By: Barry Shrage, President of CJP
Last week, just before Shabbat, Hamas terrorists murdered two wonderful souls in front of the eyes of their children. The New York Times, The Boston Globe and many other publications described them simply as “settlers.” It’s vitally important that we remember them as part of our people, our family, and as cherished human beings – both as parents and as children of caring parents. Rabbi Jonathan Sacks wrote:
“The brutal murder of Rabbi Eitam and Naama Henkin in the presence of their four young children has shocked us all. It is hard to enter the spirit of zeman simchatenu, our festival of joy, (Succoth) in the midst of such lacerating grief. Our thoughts are with their children, and with their parents, Chanan and Hila Armony and Rabbi Yehudah and Rebbanit Chana Henkin, two of the great Jewish role models of our time. We ask, Zu Torah vezu sechorah, is this the Torah and this its reward? But we know better than to wait for an answer. In the end all we can do is to join the bereaved in our prayers…We cherish the memory of two beautiful human beings who lived and taught the sanctity of life. May their example live in all our hearts.”
In his new book, Not in God's Name, Rabbi Sacks reminds us that all religious murder is a desecration of God’s name. Dehumanizing and blaming the victims of religious murder compounds the sin and only encourages further violence.
“When religion turns men into murderers, God weeps.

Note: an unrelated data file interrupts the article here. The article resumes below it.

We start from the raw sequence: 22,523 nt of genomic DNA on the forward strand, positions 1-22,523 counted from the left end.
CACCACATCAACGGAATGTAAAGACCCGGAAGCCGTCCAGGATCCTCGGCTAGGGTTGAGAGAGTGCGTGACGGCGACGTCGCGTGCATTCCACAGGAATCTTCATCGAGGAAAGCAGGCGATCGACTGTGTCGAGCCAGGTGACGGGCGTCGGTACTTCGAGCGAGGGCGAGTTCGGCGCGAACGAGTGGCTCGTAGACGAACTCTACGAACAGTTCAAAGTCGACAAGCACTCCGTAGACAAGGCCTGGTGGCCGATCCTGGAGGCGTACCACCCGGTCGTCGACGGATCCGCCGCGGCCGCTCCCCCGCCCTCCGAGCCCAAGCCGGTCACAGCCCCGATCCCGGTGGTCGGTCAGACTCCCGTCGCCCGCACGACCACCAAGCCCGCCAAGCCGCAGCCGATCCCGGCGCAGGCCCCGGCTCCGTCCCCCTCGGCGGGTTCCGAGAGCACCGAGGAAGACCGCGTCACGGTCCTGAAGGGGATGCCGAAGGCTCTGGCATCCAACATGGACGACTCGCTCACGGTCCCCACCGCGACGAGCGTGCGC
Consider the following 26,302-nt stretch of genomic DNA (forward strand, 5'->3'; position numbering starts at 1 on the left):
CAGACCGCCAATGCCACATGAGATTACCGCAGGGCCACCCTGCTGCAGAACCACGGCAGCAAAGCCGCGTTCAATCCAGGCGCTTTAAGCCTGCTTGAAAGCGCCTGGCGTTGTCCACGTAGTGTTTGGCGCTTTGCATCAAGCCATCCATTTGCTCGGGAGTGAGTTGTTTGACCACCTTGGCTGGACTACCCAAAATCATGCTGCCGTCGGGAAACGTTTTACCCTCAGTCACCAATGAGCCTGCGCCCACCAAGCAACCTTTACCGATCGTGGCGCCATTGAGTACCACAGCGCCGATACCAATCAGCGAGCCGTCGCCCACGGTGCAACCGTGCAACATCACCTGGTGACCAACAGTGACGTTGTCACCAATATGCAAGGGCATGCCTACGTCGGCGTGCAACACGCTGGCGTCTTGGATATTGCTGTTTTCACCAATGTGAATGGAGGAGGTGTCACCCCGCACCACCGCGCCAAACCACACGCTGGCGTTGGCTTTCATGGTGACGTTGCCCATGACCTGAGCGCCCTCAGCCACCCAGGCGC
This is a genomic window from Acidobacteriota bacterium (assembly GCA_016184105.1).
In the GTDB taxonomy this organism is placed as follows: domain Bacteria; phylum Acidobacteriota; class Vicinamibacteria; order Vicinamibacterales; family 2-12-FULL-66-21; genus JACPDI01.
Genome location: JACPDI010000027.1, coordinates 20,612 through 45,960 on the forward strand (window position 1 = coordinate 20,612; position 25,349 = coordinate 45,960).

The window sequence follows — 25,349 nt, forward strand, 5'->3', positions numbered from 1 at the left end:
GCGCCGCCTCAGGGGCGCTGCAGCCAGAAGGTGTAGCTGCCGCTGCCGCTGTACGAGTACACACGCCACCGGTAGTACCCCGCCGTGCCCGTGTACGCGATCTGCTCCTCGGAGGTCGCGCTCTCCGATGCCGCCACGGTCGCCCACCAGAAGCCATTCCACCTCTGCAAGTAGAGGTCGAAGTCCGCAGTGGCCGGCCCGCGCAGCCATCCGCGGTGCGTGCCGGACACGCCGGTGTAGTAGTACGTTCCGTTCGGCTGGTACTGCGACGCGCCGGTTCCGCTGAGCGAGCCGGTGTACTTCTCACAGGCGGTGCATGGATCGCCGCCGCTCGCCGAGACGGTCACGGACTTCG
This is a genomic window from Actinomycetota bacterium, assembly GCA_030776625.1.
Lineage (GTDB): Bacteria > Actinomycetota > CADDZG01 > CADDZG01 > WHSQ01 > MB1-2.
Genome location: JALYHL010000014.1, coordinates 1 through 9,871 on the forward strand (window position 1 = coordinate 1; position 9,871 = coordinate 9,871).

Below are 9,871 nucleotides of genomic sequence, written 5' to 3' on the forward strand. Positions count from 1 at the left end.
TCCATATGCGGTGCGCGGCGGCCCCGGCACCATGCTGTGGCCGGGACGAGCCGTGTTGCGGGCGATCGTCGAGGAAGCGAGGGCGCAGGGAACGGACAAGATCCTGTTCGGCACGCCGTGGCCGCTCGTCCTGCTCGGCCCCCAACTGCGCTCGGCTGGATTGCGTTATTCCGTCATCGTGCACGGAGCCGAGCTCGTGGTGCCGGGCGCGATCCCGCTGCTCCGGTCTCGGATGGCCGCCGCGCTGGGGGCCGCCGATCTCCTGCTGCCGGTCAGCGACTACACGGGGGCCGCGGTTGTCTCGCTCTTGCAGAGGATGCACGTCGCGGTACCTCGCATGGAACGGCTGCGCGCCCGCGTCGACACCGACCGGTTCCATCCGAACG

So the book of Genesis tells us. Having made human beings in his image, God sees the first man and woman disobey the first command, and the first human child commit the first murder. Within a short space of time 'the world was filled with violence'. God 'saw how great the wickedness of the human race had become on the earth'. We then read one of the most searing sentences in religious literature. 'God regretted that he had made man on the earth, and his heart was filled with pain' (Gen. 6:6).
Too often in the history of religion, people have killed in the name of the God of life, waged war in the name of the God of peace, hated in the name of the God of love and practised cruelty in the name of the God of compassion. When this happens, God speaks, sometimes in a still, small voice almost inaudible beneath the clamour of those claiming to speak on his behalf. What he says at such times is: Not in My Name.
To invoke God to justify violence against the innocent is not an act of sanctity but of sacrilege. It is a kind of blasphemy. It is to take God's name in vain.”
May the memory of Rabbi Eitam and Naama Henkin be a blessing and may we continue to work and pray for the peace and safety of our brothers and sisters in Israel.
About the Author
A passionate advocate for Jews in Greater Boston and around the world, CJP President Barry Shrage has worked tirelessly to create an inclusive community and drive positive change.
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